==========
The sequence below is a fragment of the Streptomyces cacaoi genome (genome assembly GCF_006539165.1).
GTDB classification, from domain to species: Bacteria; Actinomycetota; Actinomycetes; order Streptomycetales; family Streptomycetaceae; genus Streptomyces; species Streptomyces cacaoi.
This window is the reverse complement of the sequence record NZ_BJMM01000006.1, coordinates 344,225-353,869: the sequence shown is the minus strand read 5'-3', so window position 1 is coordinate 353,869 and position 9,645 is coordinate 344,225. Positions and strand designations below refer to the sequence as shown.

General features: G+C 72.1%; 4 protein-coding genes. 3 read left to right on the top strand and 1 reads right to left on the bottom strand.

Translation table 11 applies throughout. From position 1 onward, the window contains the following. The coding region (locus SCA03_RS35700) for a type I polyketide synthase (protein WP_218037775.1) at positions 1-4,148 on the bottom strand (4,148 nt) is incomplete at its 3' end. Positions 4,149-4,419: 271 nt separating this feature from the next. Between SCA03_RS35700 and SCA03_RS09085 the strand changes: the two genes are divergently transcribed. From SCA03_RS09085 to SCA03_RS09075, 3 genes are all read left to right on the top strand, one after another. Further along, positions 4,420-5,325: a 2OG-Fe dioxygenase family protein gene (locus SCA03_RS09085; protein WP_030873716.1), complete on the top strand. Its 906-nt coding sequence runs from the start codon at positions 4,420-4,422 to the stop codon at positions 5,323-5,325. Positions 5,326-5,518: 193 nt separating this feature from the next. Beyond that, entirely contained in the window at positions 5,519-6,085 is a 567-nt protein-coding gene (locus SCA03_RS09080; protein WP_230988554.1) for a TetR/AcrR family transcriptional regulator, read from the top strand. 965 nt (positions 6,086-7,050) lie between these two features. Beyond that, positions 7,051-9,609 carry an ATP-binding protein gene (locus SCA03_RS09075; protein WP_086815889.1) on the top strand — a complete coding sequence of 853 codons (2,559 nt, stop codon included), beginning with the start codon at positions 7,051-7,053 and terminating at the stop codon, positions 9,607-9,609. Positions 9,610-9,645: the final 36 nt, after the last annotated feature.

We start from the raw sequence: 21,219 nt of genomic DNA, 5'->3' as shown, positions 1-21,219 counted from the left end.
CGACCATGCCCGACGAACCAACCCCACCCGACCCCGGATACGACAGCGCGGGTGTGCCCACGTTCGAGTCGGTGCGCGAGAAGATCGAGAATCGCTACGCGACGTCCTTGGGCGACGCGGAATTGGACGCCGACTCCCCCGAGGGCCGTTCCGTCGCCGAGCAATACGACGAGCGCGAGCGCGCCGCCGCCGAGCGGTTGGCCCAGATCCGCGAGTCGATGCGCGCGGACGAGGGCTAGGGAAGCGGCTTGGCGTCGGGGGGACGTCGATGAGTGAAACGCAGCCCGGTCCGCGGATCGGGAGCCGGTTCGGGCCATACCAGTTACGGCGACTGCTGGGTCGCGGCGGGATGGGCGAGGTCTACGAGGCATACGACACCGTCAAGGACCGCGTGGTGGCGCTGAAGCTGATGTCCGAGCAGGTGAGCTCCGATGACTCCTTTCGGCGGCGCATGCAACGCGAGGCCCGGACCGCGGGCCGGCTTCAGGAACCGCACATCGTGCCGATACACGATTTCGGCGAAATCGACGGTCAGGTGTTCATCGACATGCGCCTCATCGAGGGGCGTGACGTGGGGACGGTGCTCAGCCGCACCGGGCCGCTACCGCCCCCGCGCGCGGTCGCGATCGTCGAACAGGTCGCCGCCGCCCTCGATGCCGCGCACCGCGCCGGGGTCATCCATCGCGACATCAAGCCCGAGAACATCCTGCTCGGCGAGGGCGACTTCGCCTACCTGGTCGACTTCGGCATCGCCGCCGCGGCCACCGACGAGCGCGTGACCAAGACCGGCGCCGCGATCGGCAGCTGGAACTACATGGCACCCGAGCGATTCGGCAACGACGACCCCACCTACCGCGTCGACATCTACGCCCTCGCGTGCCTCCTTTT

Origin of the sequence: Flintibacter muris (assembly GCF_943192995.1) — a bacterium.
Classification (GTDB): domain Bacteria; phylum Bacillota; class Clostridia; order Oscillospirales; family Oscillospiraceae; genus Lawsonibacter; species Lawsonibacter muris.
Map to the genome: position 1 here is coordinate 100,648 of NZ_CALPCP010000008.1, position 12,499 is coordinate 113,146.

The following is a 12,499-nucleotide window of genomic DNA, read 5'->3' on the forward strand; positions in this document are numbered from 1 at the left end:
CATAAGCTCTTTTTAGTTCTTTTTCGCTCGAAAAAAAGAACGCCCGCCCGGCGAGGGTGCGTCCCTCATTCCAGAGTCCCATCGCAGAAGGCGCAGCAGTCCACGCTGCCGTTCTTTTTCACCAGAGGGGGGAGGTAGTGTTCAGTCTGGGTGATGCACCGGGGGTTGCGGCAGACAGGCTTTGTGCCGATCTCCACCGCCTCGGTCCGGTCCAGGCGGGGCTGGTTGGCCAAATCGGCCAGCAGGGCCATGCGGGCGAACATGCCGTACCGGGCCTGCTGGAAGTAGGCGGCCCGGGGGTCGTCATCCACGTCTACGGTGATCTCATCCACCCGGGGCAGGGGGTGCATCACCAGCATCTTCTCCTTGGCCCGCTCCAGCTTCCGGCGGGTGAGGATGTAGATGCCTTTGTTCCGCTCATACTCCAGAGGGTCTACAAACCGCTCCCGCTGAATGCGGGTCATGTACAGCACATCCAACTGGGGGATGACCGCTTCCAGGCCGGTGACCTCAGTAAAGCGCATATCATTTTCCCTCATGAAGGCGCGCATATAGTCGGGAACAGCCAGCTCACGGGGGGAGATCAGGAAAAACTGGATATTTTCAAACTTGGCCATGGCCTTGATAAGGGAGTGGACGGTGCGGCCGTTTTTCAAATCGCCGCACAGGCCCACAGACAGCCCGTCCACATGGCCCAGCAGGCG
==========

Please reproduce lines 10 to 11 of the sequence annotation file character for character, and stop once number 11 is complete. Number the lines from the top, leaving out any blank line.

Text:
Map to the genome: position 1 here is coordinate 100,648 of NZ_CALPCP010000008.1, position 12,499 is coordinate 113,146.

The following is a 12,499-nucleotide window of genomic DNA, read 5'->3' on the forward strand; positions in this document are numbered from 1 at the left end: